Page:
Windows ALT Codes for Spanish Letters with Accents or Diacritics

Below is the complete list of keyboard shortcuts using Windows ALT codes for letters with accents or diacritics that are used in the Spanish alphabet. If you are new to ALT codes and need detailed instructions on how to use them, please read How to Use ALT Codes to Enter Special Characters.

In the Spanish language, there are five letters that can have accents or diacritical marks, which are used to indicate stress or change the pronunciation of the letters. These accented letters are known as “vocales con acento” (accented vowels) and are as follows:

  1. Á (a acute): Pronounced as /a/. Example: “más” (more).
  2. É (e acute): Pronounced as /e/. Example: “papel” (paper).
  3. Í (i acute): Pronounced as /i/. Example: “sí” (yes).
  4. Ó (o acute): Pronounced as /o/. Example: “tóxico” (toxic).
  5. Ú (u acute): Pronounced as /u/. Example: “tú” (you).

It’s important to note that these accent marks serve two main purposes in Spanish:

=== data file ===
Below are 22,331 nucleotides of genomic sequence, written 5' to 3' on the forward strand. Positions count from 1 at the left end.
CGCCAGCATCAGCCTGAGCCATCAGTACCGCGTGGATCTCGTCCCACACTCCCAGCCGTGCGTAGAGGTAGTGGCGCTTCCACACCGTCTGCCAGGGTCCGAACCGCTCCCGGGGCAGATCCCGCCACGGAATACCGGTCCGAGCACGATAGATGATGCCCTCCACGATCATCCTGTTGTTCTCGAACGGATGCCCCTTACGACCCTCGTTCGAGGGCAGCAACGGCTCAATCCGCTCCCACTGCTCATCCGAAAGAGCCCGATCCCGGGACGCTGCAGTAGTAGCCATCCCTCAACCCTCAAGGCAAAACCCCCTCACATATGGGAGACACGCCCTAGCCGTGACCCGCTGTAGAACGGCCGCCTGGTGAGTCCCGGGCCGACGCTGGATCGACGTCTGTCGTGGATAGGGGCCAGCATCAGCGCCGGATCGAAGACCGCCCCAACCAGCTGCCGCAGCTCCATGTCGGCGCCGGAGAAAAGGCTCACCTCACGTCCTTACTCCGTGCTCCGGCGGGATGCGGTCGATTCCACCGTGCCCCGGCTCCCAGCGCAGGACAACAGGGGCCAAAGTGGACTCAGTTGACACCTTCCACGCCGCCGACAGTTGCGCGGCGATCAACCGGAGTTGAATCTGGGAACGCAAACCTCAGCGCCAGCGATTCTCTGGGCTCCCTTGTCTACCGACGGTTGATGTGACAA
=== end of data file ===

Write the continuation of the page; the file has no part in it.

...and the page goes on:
1. Stress: In words with more than one syllable, the accent mark indicates which syllable receives the primary stress.
  2. Differentiation: In certain cases, the accent mark is used to differentiate words that would otherwise be spelled the same but have different meanings or grammatical functions. For example, “el” (the) and “él” (he).

Other diacritical marks, such as the diaeresis (ü) and the tilde (ñ), are also used in Spanish, but they do not appear directly on vowels as accents. The diaeresis is used to indicate that the u in “güe” and “güi” is pronounced (e.g., “pingüino” – penguin). The tilde is used on the letter “ñ” to create the unique sound of /ɲ/ (e.g., “niño” – child).

Accents are a crucial aspect of Spanish spelling and pronunciation, and their correct usage ensures clarity and accuracy in written communication.

For ALT codes for letters with accents or diacritical marks that are used in other foreign languages, visit ALT Codes for Latin Letters with Accents or Diacritical Marks used in Foreign Languages. For the the complete list of the first 256 Windows ALT Codes, visit Windows ALT Codes for Special Characters & Symbols.